Pharma Strategy Blog

Commentary on Pharma & Biotech Oncology / Hematology New Product Development

There has been much conflicting evidence out there on risk factors associated with various cancer types that it is sometimes hard to remember what’s important.

A press release from the American Association of Cancer Research (AACR) on menopausal hormone therapy and the risk of developing breast cancer therefore caught my attention with these highlights:

  • Risk varied according to BMI, with greater risks for thinner women.
  • Longer duration of hormone therapy increased breast cancer risk.

The latter was no surprise at all, but seriously, I thought I had read before that a higher not lower BMI was associated with an increased breast cancer risk, but on reflection, that may have been in pre-menopausal not menopausal women.

The authors of this particular research noted that:

“There is substantial epidemiologic, experimental, and clinical evidence that the risk of breast cancer is elevated with the use of menopausal hormone therapy (HT), with formulations containing estrogen and progestin (EPT) resulting in a substantially higher risk than formulations containing estrogen only (ET).”

Despite this evidence, many physicians (PCP’s and gynaecologists) still prescribe different formulations of hormone therapy for treatment of menopausal symptoms:

“It remains unclear whether the number of days per month of progestin use affects risk, specifically whether the continuous-combined EPT regimens (e.g. Prempro) differ from sequential regimens.  Continuous combined HT was associated with the highest risk of hormone-sensitive breast cancer in some, but not all studies.”

Breast cancer is clearly getting increasingly more complex these days with many subsets to consider based on numerous biomarkers and risk factors:

“Some evidence supports a selective increase in risk of particular breast cancer subtypes associated with EPT use, i.e., the estrogen receptor–positive and progesterone receptor–positive subtypes (ER+/PR+).”

This additive effect with EPT can be explained by an increased mitogenic effect of progesterone in the breast tissue.  There is also a need to understand what happens in poor prognosis subsets such as women with triple negative breast cancer (i.e. ER-/PR-/HER2-).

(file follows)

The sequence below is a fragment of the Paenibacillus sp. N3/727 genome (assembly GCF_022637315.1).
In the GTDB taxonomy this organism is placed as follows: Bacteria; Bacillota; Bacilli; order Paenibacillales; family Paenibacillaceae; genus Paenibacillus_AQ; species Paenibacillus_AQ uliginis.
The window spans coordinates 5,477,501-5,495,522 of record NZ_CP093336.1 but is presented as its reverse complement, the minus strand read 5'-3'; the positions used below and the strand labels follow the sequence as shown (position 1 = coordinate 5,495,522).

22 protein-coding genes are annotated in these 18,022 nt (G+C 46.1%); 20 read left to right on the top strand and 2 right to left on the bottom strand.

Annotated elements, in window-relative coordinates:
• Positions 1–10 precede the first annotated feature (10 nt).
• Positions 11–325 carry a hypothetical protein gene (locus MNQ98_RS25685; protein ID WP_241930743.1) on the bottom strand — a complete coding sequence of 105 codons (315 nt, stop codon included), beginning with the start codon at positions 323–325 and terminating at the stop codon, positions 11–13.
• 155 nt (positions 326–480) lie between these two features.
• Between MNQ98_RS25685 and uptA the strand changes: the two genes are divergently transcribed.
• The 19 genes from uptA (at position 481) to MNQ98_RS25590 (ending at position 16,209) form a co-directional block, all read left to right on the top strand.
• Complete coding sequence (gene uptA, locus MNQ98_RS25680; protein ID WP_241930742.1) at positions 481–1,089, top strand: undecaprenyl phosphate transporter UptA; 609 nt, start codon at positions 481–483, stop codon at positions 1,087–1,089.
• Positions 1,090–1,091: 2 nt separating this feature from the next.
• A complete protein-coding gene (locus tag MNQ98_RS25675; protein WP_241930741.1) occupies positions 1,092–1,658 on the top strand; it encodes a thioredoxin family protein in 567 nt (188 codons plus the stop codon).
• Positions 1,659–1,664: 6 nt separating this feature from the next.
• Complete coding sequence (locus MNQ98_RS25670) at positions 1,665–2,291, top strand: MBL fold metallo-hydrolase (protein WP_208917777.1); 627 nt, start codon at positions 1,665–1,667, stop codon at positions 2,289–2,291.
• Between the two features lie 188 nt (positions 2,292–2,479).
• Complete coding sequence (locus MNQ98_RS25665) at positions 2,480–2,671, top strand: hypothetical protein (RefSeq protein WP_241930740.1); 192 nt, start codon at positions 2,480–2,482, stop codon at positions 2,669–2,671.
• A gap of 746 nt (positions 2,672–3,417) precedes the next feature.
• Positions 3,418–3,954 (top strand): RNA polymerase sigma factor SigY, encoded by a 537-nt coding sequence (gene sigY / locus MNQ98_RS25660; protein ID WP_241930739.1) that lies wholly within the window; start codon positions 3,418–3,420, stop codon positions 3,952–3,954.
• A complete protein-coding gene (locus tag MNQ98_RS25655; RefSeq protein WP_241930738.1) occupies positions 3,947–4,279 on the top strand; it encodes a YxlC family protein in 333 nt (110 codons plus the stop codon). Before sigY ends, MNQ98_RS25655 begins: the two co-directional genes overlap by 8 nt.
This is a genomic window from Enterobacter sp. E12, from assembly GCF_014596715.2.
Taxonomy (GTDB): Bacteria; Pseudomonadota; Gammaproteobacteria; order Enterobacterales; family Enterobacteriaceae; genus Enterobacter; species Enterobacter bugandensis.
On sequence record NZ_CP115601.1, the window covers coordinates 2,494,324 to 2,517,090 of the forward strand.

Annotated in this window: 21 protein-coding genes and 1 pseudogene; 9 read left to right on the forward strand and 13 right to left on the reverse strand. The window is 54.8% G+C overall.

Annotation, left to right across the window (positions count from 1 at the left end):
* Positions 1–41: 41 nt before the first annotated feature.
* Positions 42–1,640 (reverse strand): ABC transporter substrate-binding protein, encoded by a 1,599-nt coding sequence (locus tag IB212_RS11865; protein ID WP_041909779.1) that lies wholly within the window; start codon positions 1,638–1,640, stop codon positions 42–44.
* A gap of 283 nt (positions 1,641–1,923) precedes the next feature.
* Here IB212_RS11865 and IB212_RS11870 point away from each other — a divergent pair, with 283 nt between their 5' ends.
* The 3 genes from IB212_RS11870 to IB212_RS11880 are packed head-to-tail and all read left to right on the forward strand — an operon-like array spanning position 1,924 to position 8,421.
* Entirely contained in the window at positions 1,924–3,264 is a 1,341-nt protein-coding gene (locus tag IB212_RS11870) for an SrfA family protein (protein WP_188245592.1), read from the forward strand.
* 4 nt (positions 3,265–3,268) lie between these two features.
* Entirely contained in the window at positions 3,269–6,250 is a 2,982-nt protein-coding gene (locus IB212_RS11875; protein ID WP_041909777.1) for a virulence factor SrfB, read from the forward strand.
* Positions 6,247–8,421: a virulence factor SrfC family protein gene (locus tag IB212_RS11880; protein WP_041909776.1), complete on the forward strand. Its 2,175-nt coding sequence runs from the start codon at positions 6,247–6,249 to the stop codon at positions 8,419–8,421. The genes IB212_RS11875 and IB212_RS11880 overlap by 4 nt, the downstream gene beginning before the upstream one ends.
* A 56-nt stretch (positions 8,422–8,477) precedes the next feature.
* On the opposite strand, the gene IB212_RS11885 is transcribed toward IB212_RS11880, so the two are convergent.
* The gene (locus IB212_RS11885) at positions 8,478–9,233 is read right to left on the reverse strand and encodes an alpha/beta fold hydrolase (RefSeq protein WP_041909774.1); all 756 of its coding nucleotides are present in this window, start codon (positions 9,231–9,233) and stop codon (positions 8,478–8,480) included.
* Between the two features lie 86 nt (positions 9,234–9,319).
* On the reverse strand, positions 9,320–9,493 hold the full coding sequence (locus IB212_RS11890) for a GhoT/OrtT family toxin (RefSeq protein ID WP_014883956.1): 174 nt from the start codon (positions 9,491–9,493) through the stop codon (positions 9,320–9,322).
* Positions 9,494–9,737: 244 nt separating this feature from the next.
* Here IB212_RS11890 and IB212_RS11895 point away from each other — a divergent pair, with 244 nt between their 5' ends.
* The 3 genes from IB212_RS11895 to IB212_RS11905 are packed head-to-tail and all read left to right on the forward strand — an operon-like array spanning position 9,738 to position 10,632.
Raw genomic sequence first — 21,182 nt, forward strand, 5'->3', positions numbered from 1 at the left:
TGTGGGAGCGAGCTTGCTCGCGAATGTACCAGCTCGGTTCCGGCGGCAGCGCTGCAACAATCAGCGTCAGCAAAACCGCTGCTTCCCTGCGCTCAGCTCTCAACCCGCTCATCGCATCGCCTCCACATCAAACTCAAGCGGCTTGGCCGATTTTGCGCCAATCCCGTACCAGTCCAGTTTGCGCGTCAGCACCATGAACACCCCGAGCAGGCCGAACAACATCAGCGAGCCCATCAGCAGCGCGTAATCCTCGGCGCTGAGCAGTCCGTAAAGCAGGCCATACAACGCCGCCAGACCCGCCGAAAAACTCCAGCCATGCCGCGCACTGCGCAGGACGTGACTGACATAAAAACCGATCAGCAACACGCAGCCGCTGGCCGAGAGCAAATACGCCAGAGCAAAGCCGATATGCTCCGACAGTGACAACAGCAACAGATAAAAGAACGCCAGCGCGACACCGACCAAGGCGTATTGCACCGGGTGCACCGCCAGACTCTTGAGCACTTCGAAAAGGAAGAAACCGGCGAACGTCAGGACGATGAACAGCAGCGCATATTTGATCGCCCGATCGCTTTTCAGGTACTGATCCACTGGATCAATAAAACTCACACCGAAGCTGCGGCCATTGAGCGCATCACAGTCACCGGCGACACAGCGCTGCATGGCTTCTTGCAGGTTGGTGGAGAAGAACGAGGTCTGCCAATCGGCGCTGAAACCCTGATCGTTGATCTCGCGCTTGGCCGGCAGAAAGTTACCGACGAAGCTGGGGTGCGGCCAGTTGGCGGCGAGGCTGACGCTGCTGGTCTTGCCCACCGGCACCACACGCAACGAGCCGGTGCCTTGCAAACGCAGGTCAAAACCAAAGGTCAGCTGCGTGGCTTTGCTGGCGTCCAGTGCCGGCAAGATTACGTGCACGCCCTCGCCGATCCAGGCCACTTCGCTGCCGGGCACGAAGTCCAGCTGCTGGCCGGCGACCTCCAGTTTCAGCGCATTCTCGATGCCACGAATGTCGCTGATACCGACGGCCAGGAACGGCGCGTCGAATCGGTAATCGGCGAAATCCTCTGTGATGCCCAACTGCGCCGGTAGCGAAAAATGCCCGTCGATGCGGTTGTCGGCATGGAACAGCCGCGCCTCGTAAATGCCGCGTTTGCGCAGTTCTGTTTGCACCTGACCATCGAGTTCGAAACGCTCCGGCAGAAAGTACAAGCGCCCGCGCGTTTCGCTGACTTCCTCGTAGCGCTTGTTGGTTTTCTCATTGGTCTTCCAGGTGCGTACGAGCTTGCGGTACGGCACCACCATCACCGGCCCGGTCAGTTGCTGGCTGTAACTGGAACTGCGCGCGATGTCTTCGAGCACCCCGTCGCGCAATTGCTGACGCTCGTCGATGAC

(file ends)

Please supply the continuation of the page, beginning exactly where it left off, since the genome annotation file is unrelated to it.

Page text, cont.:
The authors thus reported on the California Teachers Study, a longitudinal epidemiologic trial, which looked at hormone replacement therapy use among 2,857 women for almost 10 years.

Overall, the AACR press release I received summarised the findings nicely:

  1. Breast cancer risk seemed dependent on body mass index (BMI).
  2. Those with a BMI less than 30 appeared to have an increased risk of breast cancer with combined hormone therapy; the risk was strongest among women with BMI less than 25.
  3. In contrast, obese women (i.e. BMI of 30 or more) had no further increase in risk associated with using combined hormone therapy.
  4. The risk of breast cancer was confined to tumors that were positive for both estrogen and progestin receptors. The risk was somewhat weaker for HER2 negative tumors.

Overall, as we have seen with other studies, the research demonstrates that there is a consistent increased risk of breast cancer from hormone therapy use, but it also underscores the need for individual risk-benefit discussions before women begin such therapy, because some subgroups may have different risk profiles.

{UPDATE: the DOI link is not yet working in research blogging so here is the direct link to the abstract and article for now.  Will edit the link later once it has been processed.}


ResearchBlogging.orgSaxena, T, Lee, E, Henderson, KD, Clarke CA,, West, D, Marshall, SF, Deapen, D, Bernstein, L, & Ursin, G (2010). Menopausal Hormone Therapy and Subsequent Risk of Specific Invasive Breast Cancer Subtypes in the California Teachers Study Cancer Epidemiology, Biomarkers & Prevention, 19 (9) :10.1158/1055-9965.EPI-10-0162

2 Responses to “Menopausal hormone therapy and subsequent risk of invasive breast cancer subtypes”

  1. Susanepi

    Thanks so much for posting your blog on this subject (and a link to the reference as I couldn’t find it in online library yet). I have been trying to assess breast cancer risk from non-genetic risk factors and have been struggling with finding a good summary estimate for both HRT exposure and BMI. It will be interesting to see what AACR concludes on this controversial topic as well. My work at the Coriell Institute assesses personalized risk estimtes from both genetic and non-genetic factors for actionable diseases and I am currently working on breast cancer. This is very timely for our research – much appreciated for pointing it out!

  2. MaverickNY

    Thanks for stopping by, Susan. Yes, the lack of link to the journal article in the mainstream media drives me potty too, which is why I always try to provide a direct link or through the Research Blogging widget to help others.
    The paper provides some useful references on the HRT and BMI exposure, which you may find helpful. What was critical in this study was the addition of P, progestins, which are typically synthetic, and appear to carry more risk.
    The link to the California Teachers site in the above post contains a fascinating wealth of info on the thousands of people who participated. I spent an hour looking at the charts and notes there yesterday 🙂
    By the way, later today I’m posting a blog on epigenetics and breast cancer, so that may be useful to you also.

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